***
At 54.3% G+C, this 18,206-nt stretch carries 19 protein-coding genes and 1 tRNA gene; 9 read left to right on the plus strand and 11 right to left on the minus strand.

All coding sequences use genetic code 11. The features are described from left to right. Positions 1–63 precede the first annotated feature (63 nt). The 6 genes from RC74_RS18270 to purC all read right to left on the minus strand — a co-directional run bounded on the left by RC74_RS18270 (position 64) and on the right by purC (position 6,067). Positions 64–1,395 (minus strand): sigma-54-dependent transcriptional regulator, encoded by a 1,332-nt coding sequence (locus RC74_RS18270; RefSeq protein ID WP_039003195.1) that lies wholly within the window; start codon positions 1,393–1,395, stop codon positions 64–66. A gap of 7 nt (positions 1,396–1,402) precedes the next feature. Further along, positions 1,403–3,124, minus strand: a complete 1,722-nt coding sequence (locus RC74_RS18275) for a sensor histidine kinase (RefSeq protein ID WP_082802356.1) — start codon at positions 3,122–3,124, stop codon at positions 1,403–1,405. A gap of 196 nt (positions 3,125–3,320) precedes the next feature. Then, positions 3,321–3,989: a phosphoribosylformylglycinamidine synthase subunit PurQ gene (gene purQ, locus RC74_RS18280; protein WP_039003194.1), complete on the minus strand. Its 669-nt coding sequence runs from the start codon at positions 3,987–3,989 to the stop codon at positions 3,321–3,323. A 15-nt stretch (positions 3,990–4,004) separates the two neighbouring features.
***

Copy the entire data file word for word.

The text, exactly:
At 54.3% G+C, this 18,206-nt stretch carries 19 protein-coding genes and 1 tRNA gene; 9 read left to right on the plus strand and 11 right to left on the minus strand.

All coding sequences use genetic code 11. The features are described from left to right. Positions 1–63 precede the first annotated feature (63 nt). The 6 genes from RC74_RS18270 to purC all read right to left on the minus strand — a co-directional run bounded on the left by RC74_RS18270 (position 64) and on the right by purC (position 6,067). Positions 64–1,395 (minus strand): sigma-54-dependent transcriptional regulator, encoded by a 1,332-nt coding sequence (locus RC74_RS18270; RefSeq protein ID WP_039003195.1) that lies wholly within the window; start codon positions 1,393–1,395, stop codon positions 64–66. A gap of 7 nt (positions 1,396–1,402) precedes the next feature. Further along, positions 1,403–3,124, minus strand: a complete 1,722-nt coding sequence (locus RC74_RS18275) for a sensor histidine kinase (RefSeq protein ID WP_082802356.1) — start codon at positions 3,122–3,124, stop codon at positions 1,403–1,405. A gap of 196 nt (positions 3,125–3,320) precedes the next feature. Then, positions 3,321–3,989: a phosphoribosylformylglycinamidine synthase subunit PurQ gene (gene purQ, locus RC74_RS18280; protein WP_039003194.1), complete on the minus strand. Its 669-nt coding sequence runs from the start codon at positions 3,987–3,989 to the stop codon at positions 3,321–3,323. A 15-nt stretch (positions 3,990–4,004) separates the two neighbouring features.